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Human Situation

Great Books, Great Conversations

As part of their liberal education, all students in the Honors College at the University of Houston take a two-semester course called "The Human Situation" during their freshman year. In this course, we begin the study of our cultural heritage by examining texts from the Greek, Roman, Hebrew, Christian and Islamic cultures of antiquity. The modern world is deeply rooted in these cultures, and they were themselves inspired and shaped by Homer's epic poems, by Platonic philosophy and by the Hebrew Bible, New Testament and Qur’an. These key texts, or "classics," present compelling, if not always harmonious, insights into human situations: the excellences proper to human beings; the character of the human soul; one's relations to family, friends, lovers, strangers and the gods or God. The greatest thinkers of antiquity concerned themselves with the elaboration, criticism and reconciliation of these powerful insights, and in doing so, they took up once again the intriguing question of how to live one's life. The result of their efforts is a shared and open conversation concerning the most important matters for human beings. The "Antiquity" semester of Human Situation also features a writing program comprising lectures, labs and customized materials, as well as peer tutor and faculty support. The program aims to elevate both the stylistic and critical facets of students' writing to the high level appropriate to Honors classes.

In the second semester, "Modernity," we continue our study and interpretation of these cultural traditions. Guided by careful readings of what others have written, we attempt to discover our own ideas and commitments by speaking and writing about these texts. By reading, speaking and writing, we learn to develop and refine our participation in the great conversation. Many topics naturally emerge as important to our reflection on the texts in the "Modernity" course. Recently, we paid particular attention to the concept of maturation; other examples of the recurring focus of a Human Situation semester are prophecy, liberty, virtue and the gods (or God), the journey within, self and soul, the laws and the Law. The reading list varies from year to year and is necessarily selective. The omission of certain important writings of antiquity or modernity during a semester does not imply they are not equally worthy of attention. Rather, this omission is a reminder that reading and conversation — our continuing pursuit of a liberal education — does not come to a close with the final examination.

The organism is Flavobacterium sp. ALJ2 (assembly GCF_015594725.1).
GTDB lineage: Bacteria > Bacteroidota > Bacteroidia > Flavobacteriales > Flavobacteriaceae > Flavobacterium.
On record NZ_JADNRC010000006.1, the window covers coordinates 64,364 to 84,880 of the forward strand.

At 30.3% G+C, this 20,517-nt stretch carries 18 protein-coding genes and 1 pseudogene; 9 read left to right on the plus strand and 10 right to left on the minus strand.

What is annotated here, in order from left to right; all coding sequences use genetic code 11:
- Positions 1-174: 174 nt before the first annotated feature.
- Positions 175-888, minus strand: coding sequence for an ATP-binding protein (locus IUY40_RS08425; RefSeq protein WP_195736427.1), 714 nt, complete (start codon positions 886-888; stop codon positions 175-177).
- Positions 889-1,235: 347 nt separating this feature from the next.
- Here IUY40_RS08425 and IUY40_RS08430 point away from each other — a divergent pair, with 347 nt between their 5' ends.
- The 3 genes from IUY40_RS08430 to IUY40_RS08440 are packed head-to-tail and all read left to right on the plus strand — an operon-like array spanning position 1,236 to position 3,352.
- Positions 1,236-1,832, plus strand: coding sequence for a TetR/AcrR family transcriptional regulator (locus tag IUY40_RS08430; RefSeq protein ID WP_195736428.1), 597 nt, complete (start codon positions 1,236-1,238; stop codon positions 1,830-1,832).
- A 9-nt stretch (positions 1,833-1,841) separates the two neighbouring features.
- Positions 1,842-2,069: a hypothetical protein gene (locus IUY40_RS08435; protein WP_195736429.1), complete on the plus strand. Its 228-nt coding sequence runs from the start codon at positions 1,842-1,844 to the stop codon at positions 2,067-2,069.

The Human Situation is the gateway course of the Honors College.

Gateway to what?

To liberal education generally, the great conversation over books and ideas that continues onward in a life of learning. This is a 10-hour sequence that helps you hone your critical thinking and writing skills while reading great religious, literary, philosophical and political texts. It is interdisciplinary to the core, team-taught in lecture and student-driven in discussion. You will emerge from it a fearless reader, confident in your ability to talk with professors and others about major aspects of being human. You will also be a much stronger writer and critical thinker — skills that transfer to any area of study.

To the Honors Community, which grows from the teams and sections of this course. The student sitting next to you might just become a friend for life. You will share hours of challenging, intriguing and entertaining discussion, finding ways to work together and complement each other’s strengths. You will come to know not just one, but a whole team of professors, who run other programs and teach other classes in the Honors curriculum.

To the great possibilities of interdisciplinary study that our Honors minors and programs have to offer. You might find yourself excited about political and ethical texts and turn to our Phronêsis minor. You might read of the Plague of Athens and decide your interest lies in Medicine and Society. Or the Greek Muses might awaken your creative side, which you can further strengthen through the minor in the Center for Creative Work. Or maybe the reading of ancient Israel, Greece, Italy and other places will motivate you to study abroad with our faculty-led tours.

In sum, the Human Situation is a big, long welcome to the world of ideas.


Official Learning Outcomes: 

  • Students will develop their critical reasoning in reading, discussing and writing on a variety of classic texts.

  • Students will become familiar with some of the central philosophical, political, historical and scientific issues that have dominated the history of Western thinking.

  • Students will enhance their communication skills through intensive small-group discussions and oral examination finals.